From the Dictionary of Obscure Sorrows
Of all the things I miss in the desert, libraries and second hand book stores are high on the list. I miss everything about them - the serendipity of finding an out of print book which you didn't know you needed, or precisely the book you had been looking for for ages. I like to think of the people who've read the books before you. It's almost like their ghosts are watching over your shoulder as you browse the stacks, tapping you on the shoulder when you reach the book you need. It doesn't suit everyone. In London I spent most lunch hours writing in Chelsea Library, but the secretary in the gallery had a pathological hatred of old books (I think based on the germs she imagined they harboured). Am I imagining it, or did old library books have stamps in them about alerting the librarian if someone with a contagious disease had handled the book? Perhaps this was the root of her paranoia.
The smell of old books is a particular joy - grass, leather, almond, vanilla. It's caused by the breakdown of the compounds in the paper:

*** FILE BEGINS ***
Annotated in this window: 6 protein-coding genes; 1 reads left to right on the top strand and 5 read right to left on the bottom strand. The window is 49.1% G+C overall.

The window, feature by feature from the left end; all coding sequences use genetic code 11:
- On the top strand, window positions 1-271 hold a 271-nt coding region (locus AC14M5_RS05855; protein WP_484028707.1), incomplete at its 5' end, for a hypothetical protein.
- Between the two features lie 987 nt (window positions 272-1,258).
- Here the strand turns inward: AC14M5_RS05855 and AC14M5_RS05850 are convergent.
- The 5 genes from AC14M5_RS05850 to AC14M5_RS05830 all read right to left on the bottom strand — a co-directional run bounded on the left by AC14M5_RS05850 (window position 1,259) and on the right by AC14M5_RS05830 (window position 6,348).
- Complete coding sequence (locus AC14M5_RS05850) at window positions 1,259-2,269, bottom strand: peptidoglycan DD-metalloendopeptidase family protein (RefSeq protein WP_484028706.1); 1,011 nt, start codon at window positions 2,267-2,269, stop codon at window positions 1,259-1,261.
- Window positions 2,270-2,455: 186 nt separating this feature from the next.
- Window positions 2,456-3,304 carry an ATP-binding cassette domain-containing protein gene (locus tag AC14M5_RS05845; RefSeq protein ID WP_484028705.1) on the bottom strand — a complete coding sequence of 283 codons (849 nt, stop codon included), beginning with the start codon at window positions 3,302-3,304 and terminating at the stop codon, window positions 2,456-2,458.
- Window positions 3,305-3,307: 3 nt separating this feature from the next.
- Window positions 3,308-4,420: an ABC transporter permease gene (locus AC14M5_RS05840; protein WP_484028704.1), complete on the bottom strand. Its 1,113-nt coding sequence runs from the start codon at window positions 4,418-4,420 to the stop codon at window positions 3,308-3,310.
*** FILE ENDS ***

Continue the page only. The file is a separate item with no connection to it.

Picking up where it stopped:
"The main note in this scent was copied from one of my favorite novels originally published in 1927. I happened to find a signed first edition in pristine condition many years ago in London. I was more than a little excited because there were only ever a hundred of these in the first place. It had a marvellous warm woody slightly sweet smell and I set about immediately to bottle it."
Last time we were home, I managed to find a less than pristine first edition of an old favourite. Are there books you have multiple copies of? There are copies of 'The Leopard' in storage in two places, plus a recent Vintage reissue here, but I still couldn't resist this battered old friend with its 'withdrawn' stamps from 'John Orr's Lending Library'. Flicking through the pages in the desert, the smell transports me back to the old bookstore by the river, and the words to the first time I read it in Chelsea library twenty five years ago. Books really are magic, aren't they?